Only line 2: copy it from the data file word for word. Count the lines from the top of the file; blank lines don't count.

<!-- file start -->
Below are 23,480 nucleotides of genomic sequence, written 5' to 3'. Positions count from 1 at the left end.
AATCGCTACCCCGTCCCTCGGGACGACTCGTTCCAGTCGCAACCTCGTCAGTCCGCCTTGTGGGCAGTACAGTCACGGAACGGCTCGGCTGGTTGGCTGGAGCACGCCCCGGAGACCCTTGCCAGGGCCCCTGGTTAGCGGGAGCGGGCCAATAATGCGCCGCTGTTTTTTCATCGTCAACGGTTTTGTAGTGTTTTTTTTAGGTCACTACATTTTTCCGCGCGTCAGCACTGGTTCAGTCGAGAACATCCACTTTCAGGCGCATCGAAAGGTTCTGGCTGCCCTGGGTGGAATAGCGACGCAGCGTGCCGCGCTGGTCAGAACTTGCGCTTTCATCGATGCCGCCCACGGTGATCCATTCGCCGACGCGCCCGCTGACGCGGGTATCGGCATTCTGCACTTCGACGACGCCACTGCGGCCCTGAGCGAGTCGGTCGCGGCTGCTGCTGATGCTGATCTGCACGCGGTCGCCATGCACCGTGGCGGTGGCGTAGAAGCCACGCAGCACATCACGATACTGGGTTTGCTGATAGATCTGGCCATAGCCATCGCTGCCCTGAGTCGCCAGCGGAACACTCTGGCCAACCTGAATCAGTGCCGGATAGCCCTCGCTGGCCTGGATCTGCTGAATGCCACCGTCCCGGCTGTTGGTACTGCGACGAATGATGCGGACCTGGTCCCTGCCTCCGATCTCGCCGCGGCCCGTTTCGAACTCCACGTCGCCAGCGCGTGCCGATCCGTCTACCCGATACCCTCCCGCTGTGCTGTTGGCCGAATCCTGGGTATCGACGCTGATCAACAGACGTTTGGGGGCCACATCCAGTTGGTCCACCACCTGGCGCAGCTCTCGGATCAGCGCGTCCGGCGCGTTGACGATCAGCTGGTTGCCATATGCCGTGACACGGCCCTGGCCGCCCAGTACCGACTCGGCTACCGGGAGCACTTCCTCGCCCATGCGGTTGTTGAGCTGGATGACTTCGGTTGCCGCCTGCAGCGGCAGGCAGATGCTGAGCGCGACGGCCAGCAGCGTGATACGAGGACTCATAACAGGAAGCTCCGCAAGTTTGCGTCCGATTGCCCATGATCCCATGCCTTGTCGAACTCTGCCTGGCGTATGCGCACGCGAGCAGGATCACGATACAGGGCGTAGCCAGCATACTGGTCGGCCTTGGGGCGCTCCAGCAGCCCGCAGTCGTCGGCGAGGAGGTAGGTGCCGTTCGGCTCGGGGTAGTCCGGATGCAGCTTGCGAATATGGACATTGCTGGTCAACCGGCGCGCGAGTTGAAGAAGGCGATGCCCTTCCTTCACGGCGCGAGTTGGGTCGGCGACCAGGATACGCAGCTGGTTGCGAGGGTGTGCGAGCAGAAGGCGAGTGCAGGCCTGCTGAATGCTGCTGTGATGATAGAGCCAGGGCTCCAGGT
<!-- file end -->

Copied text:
AATCGCTACCCCGTCCCTCGGGACGACTCGTTCCAGTCGCAACCTCGTCAGTCCGCCTTGTGGGCAGTACAGTCACGGAACGGCTCGGCTGGTTGGCTGGAGCACGCCCCGGAGACCCTTGCCAGGGCCCCTGGTTAGCGGGAGCGGGCCAATAATGCGCCGCTGTTTTTTCATCGTCAACGGTTTTGTAGTGTTTTTTTTAGGTCACTACATTTTTCCGCGCGTCAGCACTGGTTCAGTCGAGAACATCCACTTTCAGGCGCATCGAAAGGTTCTGGCTGCCCTGGGTGGAATAGCGACGCAGCGTGCCGCGCTGGTCAGAACTTGCGCTTTCATCGATGCCGCCCACGGTGATCCATTCGCCGACGCGCCCGCTGACGCGGGTATCGGCATTCTGCACTTCGACGACGCCACTGCGGCCCTGAGCGAGTCGGTCGCGGCTGCTGCTGATGCTGATCTGCACGCGGTCGCCATGCACCGTGGCGGTGGCGTAGAAGCCACGCAGCACATCACGATACTGGGTTTGCTGATAGATCTGGCCATAGCCATCGCTGCCCTGAGTCGCCAGCGGAACACTCTGGCCAACCTGAATCAGTGCCGGATAGCCCTCGCTGGCCTGGATCTGCTGAATGCCACCGTCCCGGCTGTTGGTACTGCGACGAATGATGCGGACCTGGTCCCTGCCTCCGATCTCGCCGCGGCCCGTTTCGAACTCCACGTCGCCAGCGCGTGCCGATCCGTCTACCCGATACCCTCCCGCTGTGCTGTTGGCCGAATCCTGGGTATCGACGCTGATCAACAGACGTTTGGGGGCCACATCCAGTTGGTCCACCACCTGGCGCAGCTCTCGGATCAGCGCGTCCGGCGCGTTGACGATCAGCTGGTTGCCATATGCCGTGACACGGCCCTGGCCGCCCAGTACCGACTCGGCTACCGGGAGCACTTCCTCGCCCATGCGGTTGTTGAGCTGGATGACTTCGGTTGCCGCCTGCAGCGGCAGGCAGATGCTGAGCGCGACGGCCAGCAGCGTGATACGAGGACTCATAACAGGAAGCTCCGCAAGTTTGCGTCCGATTGCCCATGATCCCATGCCTTGTCGAACTCTGCCTGGCGTATGCGCACGCGAGCAGGATCACGATACAGGGCGTAGCCAGCATACTGGTCGGCCTTGGGGCGCTCCAGCAGCCCGCAGTCGTCGGCGAGGAGGTAGGTGCCGTTCGGCTCGGGGTAGTCCGGATGCAGCTTGCGAATATGGACATTGCTGGTCAACCGGCGCGCGAGTTGAAGAAGGCGATGCCCTTCCTTCACGGCGCGAGTTGGGTCGGCGACCAGGATACGCAGCTGGTTGCGAGGGTGTGCGAGCAGAAGGCGAGTGCAGGCCTGCTGAATGCTGCTGTGATGATAGAGCCAGGGCTCCAGGT